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Davis, California

Wednesday, May 29, 2024

Editorial: Proposition 1D

Proposition 1D is an attempt by state lawmakers to avoid cuts in general fund-supported state spending. It would overturn Proposition 10, passed in 1998, which earmarks tobacco tax revenue in California for First 5 early childhood programs throughout the state.

Both proponents and opponents of Proposition 1D will tell you one thinglook at the facts. The proposition would divert $268 million in annual tobacco tax revenue and the $340 million First 5 has in reserve away from First 5 and into the state’s general fund. The state will have to find $608 million from somewhere else if 1D does not pass.

Finding any revenue at all to address the budget deficit is hard for state lawmakers; finding a different $608 million will present a difficult task for the state senate.

Given this, we still recommend voting against Proposition 1D.

The First 5 program in Yolo County currently has an annual budget of approximately $3.5 million. Last year they spent $3.1 million to aid approximately 10,000 children in Yolo County.

If Proposition 1D were to pass, the First 5 Yolo program would have its funding severely cut. Estimates suggest that programs and outreach would be reduced to reaching only 5,000 children. In addition to the 50 percent drop in number of children reached, approximate funds per child would plummet from $199 per year to $87 per year.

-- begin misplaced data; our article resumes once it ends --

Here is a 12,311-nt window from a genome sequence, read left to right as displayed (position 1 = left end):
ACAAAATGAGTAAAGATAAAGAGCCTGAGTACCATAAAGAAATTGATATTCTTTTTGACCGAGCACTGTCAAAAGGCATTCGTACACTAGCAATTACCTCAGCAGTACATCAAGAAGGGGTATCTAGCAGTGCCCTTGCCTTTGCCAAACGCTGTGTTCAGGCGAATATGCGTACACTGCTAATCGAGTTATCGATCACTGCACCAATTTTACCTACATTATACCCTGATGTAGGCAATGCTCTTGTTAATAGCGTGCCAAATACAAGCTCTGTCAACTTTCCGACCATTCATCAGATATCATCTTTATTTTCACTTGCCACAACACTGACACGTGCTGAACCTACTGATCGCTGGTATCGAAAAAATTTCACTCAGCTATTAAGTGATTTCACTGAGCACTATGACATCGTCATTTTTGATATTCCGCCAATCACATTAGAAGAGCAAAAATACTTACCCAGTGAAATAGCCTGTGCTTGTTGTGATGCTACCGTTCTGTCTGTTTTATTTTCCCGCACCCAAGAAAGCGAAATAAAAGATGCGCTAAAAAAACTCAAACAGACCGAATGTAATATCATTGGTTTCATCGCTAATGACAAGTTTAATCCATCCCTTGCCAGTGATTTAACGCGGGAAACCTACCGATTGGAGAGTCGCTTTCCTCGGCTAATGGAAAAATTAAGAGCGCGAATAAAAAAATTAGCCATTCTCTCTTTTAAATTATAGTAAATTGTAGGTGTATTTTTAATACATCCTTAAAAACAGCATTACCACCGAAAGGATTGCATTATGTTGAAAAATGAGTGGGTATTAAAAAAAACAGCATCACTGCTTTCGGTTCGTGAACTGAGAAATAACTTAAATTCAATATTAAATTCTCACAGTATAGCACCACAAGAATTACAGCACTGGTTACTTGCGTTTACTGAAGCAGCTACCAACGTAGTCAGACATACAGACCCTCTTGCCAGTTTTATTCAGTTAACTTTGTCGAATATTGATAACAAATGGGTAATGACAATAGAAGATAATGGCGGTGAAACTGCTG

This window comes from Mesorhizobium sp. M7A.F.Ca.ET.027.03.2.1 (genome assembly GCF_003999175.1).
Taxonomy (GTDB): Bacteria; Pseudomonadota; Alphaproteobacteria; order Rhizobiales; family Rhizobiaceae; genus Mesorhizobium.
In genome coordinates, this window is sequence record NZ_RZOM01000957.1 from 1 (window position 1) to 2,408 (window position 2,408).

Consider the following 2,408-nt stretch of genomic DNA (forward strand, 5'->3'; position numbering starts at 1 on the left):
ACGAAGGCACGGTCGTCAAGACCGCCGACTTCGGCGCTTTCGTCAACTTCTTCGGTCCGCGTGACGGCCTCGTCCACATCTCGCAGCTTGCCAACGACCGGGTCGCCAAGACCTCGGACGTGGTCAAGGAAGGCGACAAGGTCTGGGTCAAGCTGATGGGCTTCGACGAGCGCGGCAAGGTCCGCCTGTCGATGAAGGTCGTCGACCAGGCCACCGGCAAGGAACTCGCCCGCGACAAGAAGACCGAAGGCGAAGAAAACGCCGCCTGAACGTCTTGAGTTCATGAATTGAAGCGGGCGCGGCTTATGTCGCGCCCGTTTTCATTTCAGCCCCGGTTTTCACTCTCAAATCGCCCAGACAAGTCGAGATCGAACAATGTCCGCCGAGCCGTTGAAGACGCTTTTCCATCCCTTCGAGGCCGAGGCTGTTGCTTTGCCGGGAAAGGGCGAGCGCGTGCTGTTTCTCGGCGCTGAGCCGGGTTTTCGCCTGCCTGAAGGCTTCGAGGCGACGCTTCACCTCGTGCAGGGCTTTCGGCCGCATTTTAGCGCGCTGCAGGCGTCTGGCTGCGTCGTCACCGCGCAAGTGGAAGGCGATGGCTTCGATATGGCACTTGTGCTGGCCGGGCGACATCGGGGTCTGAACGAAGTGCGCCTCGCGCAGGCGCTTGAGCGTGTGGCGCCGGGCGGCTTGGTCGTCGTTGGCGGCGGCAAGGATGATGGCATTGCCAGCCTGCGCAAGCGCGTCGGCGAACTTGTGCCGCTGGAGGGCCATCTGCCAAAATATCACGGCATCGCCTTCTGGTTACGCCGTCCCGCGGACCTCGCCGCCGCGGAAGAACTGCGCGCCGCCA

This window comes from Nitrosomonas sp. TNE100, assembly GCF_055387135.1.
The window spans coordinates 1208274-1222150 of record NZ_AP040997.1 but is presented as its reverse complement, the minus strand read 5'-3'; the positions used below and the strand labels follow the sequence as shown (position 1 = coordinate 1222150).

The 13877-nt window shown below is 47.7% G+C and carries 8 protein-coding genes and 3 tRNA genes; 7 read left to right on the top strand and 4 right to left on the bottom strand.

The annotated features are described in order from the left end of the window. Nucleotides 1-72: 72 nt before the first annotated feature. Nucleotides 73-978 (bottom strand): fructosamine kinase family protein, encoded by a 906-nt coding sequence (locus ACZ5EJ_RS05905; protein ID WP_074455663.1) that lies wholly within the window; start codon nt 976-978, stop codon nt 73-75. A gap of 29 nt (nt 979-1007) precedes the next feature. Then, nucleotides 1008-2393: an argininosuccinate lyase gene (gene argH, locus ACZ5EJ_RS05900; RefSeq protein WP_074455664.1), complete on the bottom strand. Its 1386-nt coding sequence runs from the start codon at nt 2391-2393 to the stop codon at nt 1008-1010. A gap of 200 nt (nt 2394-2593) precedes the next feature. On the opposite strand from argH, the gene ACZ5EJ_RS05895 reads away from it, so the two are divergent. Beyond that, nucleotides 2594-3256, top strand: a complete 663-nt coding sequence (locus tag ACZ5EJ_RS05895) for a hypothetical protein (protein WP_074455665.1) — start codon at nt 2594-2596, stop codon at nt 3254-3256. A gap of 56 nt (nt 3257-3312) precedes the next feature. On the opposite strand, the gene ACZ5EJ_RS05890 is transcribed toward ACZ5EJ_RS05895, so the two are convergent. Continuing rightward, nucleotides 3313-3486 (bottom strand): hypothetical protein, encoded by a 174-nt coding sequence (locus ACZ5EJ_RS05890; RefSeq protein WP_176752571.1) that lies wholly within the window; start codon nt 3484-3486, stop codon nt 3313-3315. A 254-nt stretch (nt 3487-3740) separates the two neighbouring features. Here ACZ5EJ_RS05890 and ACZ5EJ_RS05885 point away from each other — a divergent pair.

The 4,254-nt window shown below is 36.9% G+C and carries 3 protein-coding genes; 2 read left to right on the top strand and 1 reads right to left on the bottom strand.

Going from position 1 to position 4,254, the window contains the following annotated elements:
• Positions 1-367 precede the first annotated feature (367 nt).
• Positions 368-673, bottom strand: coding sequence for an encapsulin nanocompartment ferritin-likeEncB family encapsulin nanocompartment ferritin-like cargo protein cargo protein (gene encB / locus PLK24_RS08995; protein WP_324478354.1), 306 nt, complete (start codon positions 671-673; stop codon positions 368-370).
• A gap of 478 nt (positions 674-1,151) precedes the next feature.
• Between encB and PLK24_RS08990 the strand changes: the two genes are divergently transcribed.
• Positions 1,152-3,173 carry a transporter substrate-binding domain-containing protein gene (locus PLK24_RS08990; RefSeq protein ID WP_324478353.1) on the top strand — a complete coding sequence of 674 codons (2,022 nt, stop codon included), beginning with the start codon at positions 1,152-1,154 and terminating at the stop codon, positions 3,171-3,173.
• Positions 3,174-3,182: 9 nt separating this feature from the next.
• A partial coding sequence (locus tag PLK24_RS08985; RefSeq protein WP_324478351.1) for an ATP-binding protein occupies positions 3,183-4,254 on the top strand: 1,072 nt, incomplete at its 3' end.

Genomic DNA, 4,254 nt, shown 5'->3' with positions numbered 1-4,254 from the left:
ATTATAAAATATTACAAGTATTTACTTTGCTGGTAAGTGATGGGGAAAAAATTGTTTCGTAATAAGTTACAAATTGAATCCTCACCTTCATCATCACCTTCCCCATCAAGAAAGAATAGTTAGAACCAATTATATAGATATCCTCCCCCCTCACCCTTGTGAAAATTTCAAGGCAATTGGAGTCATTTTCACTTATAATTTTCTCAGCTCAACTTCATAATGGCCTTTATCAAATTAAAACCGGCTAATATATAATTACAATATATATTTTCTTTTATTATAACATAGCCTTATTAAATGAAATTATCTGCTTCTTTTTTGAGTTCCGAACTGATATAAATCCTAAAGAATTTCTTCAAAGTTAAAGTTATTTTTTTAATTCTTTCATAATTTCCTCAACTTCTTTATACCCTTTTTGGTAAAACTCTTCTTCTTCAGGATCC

Those in support of 1D say that the money cut from First 5 would be spent on other state government health and human services programs such as Medicaid, foster care, child care subsidies and preschool programs. While this might be true, voters would have to rely on state lawmakers to keep their word, as nothing guarantees that the money will be spent in these areas, only that it is possible. Nothing in the language of Proposition 1D suggests that now is a good time to start trusting politicians.

Moreover, First 5 programs are already addressing the areas listed above. Although these programsonlyaid children from birth to age five, we feel that these years are the most important for children to get the attention, education and healthcare they need.

Supporters of Proposition 1D also point out that First 5 programs have a vast sum of money that is currently unspent. The fact is that the majority of this money, rather than moldering away in a vault as some would suggest, is tied up as money First 5 needs to fund its multi-year contracts. These are contracts and multi-year plans that have been painstakingly mapped out to provide maximum benefit for children as they grow up. Shifting the First 5 reserves to the state’s general fund would cut these contracts short and leave millions of children in the lurch.

Programs and departments all over the state are being forced to cut their budgets. Everyone from law enforcement to the offices of higher education in the state has had to make sacrifices. The only reason to make such sacrifices is to make sure that the state doesn’t collapse. We don’t want the state to collapse. We want our children to have a stable, prosperous place to grow up in. Given this long-term goal of improving the quality of life for future generations, it would seem the height of foolishness to hamstring the funding of a program that is currently doing exactly that.

State lawmakers should sit down and have a productive dialogue with First 5 representatives in order to reach a mutually beneficial compromise, rather than the hasty, drastic action they are currently trying to enact.

Until such a compromise can be reached, we urge everyone to vote against Proposition 1D.


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